Kids who drink whole cow’s milk tend to be leaner and have higher vitamin D levels than those who consume low-fat or skim milk, a new study has claimed.
Children who drank whole milk – with 3.25 per cent fat content – had a Body Mass Index (BMI) score that was 0.72 units lower than those who drank one or two per cent milk.
That is comparable to the difference between having a healthy weight and being overweight, said lead author Jonathon Maguire, pediatrician at St Michael’s Hospital in Canada.
He hypothesised that children who drank whole milk felt fuller than those who drank the same amount of low-fat or skim milk.
If children do not feel full from drinking milk, they are more likely to eat other foods that are less healthy or higher in calories, he said.
Therefore, children who drink lower fat milk may actually consume more calories overall than those who drink whole milk.
The study also found that children who drank one cup of whole milk each day had comparable vitamin D levels to those who drank nearly three cups of one per cent milk.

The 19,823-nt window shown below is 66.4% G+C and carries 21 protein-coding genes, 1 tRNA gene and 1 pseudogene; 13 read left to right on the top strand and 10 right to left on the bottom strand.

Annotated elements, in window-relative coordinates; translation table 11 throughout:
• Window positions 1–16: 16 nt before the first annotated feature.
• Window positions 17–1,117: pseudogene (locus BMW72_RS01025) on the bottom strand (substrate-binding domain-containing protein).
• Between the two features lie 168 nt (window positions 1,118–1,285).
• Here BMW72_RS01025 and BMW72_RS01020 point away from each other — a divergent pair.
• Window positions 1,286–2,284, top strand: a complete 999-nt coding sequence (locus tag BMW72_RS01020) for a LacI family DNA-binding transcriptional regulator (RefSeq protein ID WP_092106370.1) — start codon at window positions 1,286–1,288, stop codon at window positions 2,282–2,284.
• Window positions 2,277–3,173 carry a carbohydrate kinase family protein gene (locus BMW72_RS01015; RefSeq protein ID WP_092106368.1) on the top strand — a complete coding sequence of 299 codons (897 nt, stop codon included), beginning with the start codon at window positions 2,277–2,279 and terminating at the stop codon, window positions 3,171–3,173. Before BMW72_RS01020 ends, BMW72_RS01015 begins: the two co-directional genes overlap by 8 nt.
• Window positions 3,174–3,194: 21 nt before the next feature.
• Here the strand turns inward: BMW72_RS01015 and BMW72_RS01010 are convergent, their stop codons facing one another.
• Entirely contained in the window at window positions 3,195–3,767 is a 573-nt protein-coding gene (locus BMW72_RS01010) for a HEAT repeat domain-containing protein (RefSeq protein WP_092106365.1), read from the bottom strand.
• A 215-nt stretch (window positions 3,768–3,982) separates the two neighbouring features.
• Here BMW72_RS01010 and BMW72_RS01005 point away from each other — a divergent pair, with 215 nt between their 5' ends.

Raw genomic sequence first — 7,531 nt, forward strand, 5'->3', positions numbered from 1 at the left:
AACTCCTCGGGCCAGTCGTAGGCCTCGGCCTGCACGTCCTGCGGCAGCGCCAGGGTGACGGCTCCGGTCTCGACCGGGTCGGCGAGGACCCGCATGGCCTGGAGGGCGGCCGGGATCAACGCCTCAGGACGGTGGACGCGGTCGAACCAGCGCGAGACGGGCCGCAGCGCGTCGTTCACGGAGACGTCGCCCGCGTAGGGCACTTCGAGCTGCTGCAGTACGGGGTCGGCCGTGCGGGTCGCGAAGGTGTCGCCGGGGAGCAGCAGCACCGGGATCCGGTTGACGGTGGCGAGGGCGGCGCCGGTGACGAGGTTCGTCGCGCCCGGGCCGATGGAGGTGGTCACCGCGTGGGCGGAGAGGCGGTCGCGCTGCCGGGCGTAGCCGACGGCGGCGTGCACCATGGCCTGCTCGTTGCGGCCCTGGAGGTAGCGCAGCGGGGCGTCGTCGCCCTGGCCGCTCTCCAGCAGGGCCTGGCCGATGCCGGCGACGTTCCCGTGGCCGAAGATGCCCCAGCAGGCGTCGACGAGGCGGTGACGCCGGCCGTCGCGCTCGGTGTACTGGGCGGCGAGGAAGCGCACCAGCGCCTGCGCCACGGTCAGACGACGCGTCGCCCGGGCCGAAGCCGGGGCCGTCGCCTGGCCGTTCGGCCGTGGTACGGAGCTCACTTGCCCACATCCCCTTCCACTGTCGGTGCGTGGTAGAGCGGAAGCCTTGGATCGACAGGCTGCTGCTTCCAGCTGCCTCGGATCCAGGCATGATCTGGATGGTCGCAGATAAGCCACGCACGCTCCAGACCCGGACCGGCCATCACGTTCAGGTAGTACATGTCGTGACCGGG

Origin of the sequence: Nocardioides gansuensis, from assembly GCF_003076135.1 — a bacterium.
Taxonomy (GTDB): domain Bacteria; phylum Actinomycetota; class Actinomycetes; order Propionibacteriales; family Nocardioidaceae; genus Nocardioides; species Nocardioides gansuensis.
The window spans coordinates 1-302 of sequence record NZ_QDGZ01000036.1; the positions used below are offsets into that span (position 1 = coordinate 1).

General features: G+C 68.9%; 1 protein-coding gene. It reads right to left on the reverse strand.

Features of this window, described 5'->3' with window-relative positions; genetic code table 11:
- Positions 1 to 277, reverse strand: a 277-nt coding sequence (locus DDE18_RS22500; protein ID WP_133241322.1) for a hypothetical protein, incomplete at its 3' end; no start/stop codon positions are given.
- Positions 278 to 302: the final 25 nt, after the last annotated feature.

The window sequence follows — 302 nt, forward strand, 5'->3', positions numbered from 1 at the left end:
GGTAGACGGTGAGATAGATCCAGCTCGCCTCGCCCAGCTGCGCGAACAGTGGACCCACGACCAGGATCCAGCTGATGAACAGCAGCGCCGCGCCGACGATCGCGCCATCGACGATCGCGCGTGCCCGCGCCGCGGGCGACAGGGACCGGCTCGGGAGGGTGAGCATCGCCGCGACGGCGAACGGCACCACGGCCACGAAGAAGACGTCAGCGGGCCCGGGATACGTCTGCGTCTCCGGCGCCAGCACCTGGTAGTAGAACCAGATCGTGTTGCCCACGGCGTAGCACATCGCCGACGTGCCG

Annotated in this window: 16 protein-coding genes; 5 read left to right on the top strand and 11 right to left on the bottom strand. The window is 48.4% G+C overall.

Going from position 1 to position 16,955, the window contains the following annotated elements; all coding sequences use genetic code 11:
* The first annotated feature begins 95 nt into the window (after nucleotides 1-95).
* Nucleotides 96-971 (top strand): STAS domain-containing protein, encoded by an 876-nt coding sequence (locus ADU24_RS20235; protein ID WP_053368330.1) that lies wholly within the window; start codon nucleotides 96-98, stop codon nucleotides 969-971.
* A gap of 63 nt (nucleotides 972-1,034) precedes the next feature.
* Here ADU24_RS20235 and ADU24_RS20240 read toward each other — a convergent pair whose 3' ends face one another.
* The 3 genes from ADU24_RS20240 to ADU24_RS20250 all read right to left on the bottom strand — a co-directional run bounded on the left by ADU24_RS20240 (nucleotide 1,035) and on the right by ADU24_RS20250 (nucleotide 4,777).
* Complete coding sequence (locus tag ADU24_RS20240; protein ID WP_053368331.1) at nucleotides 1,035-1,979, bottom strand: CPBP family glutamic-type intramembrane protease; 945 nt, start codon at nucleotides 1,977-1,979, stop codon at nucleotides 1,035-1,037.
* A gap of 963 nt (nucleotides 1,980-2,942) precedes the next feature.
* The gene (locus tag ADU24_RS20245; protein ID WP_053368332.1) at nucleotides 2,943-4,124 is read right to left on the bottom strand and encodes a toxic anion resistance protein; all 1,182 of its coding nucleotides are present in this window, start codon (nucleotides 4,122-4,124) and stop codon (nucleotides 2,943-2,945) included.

This could be because vitamin D is fat soluble, meaning it dissolves in fat rather than water.
Milk with higher fat content therefore has more vitamin D. There may also be an inverse relationship in children between body fat and vitamin D stores, as children’s body fat increases, their vitamin D stores decrease, according to the study.
“Children who drink lower fat milk do not have less body fat, and they also do not benefit from the higher vitamin D levels in whole milk. It is a double negative with low fat milk,” said Maguire.
The study’s findings differ from Health Canada, US National Institutes of Health and American Academy of Pediatrics guidelines recommending two servings of low fat (one per cent or two per cent) milk for children over the age of two to reduce the risk of childhood obesity.
Maguire said the findings indicated a need to closely examine existing nutritional guidelines around milk fat consumption to make sure they are having the desired effect.
“What kind of milk our children should be consuming is something we need to seek the right answer for,” said Maguire.
Researchers studied 2,745 children ages two to six years attending well-child visits.
They surveyed parents, measured height and weight to calculate BMI and took blood samples to assess vitamin D levels.
Of those studied, 49 per cent drank whole milk, 35 per cent drank two per cent milk, 12 per cent drank one per cent milk and four per cent drank skim milk. Less than one per cent of children drank some combination of the four types of milk.
The study was published in the American Journal of Clinical Nutrition.